The daily Nebraskan. ([Lincoln, Neb.) 1901-current, August 26, 1987, Page 7, Image 7

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    Health center pays for precautions against AIDS
By Mary Nell Westbrook
Staff Reporter
The cost of using rubber gloves to protect
University Health Center nurses and doctors
from the AIDS virus could double to $8,000 this
year, health center officials said.
Last winter, health center administrators
anticipated the National Center for Disease Con
trol’s guidelines urging increased use of gloves.
The guidelines, released last week, further
define the precautions to be taken to prevent the
spread of infectious diseases such as acquired
immune deficiency syndrome.
The health center presented a request to the
Committee for Fees Allocations for more money
for the purchase of rubber gloves last February,
said Gerald Fleischli, medical director of the
health center.
"The use of rubber gloves has increased ten
fold," he said.
The new guidelines say appropriate precau
tions should be taken when “contact with the
blood or any other body fluids is anticipated.”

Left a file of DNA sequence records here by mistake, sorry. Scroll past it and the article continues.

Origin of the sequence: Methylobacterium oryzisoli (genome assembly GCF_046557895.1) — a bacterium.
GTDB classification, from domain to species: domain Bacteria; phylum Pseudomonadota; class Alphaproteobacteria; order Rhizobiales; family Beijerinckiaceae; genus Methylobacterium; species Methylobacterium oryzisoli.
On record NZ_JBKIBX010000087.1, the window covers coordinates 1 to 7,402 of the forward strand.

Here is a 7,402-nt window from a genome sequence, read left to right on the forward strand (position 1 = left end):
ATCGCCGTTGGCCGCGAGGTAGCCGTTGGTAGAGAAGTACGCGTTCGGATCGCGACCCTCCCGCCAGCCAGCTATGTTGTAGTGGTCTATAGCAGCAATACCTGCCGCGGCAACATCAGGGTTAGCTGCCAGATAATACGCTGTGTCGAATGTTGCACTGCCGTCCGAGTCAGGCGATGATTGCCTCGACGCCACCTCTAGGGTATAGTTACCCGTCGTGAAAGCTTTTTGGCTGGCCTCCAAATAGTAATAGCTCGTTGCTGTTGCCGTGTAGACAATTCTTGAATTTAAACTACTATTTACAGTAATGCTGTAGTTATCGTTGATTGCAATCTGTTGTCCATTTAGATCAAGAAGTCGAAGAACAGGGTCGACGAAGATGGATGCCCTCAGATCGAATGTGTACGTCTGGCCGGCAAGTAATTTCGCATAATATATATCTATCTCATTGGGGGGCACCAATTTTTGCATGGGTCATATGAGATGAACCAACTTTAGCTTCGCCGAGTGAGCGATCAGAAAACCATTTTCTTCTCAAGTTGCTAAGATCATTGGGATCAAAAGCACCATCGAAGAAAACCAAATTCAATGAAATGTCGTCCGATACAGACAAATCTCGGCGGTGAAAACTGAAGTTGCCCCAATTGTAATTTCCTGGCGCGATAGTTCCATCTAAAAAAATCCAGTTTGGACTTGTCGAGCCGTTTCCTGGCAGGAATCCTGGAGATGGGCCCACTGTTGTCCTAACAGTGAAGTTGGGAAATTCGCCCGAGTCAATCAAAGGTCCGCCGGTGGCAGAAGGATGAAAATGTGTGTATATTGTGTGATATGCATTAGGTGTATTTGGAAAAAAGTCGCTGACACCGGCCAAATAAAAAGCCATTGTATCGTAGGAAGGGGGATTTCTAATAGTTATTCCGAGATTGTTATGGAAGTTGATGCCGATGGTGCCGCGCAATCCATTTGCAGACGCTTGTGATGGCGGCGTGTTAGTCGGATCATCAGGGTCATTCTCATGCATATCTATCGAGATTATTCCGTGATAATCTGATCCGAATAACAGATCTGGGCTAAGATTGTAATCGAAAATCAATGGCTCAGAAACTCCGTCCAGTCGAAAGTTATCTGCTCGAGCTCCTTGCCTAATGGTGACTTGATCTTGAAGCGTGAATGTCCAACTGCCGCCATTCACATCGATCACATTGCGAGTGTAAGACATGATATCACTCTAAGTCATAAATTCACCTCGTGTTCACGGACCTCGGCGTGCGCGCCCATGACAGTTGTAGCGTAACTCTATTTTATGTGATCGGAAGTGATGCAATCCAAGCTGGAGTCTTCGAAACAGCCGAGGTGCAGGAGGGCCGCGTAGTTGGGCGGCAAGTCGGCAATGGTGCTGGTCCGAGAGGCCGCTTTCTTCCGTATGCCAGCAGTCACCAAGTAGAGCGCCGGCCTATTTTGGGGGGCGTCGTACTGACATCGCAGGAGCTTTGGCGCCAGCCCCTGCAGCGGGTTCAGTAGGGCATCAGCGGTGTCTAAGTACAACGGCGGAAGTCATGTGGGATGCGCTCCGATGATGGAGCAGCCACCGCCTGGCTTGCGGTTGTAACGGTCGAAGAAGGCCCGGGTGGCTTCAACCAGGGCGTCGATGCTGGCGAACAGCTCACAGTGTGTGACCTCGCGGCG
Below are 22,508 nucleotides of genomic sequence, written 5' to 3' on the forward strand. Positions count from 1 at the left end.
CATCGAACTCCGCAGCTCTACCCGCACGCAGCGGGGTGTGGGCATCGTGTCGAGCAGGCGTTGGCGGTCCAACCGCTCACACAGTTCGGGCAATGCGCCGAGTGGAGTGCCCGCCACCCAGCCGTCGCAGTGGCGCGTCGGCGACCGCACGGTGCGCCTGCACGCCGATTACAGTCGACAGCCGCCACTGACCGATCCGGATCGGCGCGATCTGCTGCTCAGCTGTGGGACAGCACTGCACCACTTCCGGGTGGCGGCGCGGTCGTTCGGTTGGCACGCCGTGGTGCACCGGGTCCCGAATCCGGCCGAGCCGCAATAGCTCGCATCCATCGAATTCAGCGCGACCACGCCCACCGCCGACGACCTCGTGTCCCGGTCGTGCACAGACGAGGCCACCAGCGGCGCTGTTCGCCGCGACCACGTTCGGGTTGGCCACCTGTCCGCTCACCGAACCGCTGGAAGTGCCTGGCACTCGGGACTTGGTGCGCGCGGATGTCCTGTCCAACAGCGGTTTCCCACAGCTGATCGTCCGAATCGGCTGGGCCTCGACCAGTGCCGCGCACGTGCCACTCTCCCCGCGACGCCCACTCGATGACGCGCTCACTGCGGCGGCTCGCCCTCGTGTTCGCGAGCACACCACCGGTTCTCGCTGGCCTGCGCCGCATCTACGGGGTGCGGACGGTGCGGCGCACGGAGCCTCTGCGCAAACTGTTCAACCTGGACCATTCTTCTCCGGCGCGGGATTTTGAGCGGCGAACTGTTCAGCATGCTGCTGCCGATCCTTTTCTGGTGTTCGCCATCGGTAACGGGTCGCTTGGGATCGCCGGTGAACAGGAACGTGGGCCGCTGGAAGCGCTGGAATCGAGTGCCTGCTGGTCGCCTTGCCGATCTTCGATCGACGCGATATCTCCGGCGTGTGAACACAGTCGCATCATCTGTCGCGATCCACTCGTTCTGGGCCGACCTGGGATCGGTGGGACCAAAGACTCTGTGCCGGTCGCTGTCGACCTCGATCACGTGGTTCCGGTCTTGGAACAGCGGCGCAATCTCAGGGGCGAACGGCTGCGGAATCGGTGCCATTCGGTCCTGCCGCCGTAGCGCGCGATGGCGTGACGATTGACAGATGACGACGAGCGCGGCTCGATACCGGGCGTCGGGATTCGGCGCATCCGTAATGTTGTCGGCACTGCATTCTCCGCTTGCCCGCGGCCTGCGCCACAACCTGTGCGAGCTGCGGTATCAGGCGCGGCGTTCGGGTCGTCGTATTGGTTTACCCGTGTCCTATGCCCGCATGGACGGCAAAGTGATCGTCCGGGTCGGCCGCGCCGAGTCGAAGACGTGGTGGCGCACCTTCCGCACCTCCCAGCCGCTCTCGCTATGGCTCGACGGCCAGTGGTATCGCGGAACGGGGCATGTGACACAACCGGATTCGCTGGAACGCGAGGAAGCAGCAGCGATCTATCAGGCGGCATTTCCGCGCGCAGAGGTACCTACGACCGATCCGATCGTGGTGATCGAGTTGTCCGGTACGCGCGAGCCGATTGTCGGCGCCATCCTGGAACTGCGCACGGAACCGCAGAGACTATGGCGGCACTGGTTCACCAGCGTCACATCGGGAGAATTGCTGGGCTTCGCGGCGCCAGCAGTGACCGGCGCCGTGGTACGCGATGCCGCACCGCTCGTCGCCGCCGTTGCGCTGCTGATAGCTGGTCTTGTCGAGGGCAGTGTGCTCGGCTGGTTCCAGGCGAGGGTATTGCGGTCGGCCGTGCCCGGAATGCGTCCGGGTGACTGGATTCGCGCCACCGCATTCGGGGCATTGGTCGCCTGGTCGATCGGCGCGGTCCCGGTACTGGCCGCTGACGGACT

The health center uses about five cases of
gloves each month, said Sara Bindrum, medical
supply clerk. The cost ranges from $5 to $15 a
Even dental clinics are using gloves now, so
the manufacturers’ costs are bound to go up,
Bindrum said.
The health center will make up these costs by
slightly raising the cost of each procedure, she
‘Students aren’t aware that this (AIDS) could get to
them here in Lincoln, Nebraska, on campus.’
—Dr. Gerald Fleischli
box of 100 gloves, she said, and they’re getting
harder to find because demand for them is up.
“You can find the $15 boxes easily,” she said.
Last year the health center spent about $4,000
on gloves. Bindrum said she expects that to
double this year.
“The students shouldn’t even notice the
increase,” she said.
The health center is looking for less expensive
gloves, said Kunle Ojikutu, health center admin
Because the health center is taking these
added precautions, Fleischli said he hopes stu
dents will do the same.
“Students aren’t aware that this (AIDS) could
get to them here in Lincoln, Nebraska, on cam
pus,” he said. “We need to hammer this into
students over and over.”
Harlan Heald, president of the Nebraska Hos
pitals Association, said the health care commun
ity has been concerned about communicable
diseases for years and most health care facilities
already are following these new guidelines.
“Now the government is finally waking up to
do something that people in health care have
been doing for the past few years," he said.
“The big scare and the precautions stemming
from that occurred for us (health care workers)
two years ago,” Heald said.
Hospitals, nursing homes and dentists are
taking the precautions outlined in the new CDC
guidelines, he said.
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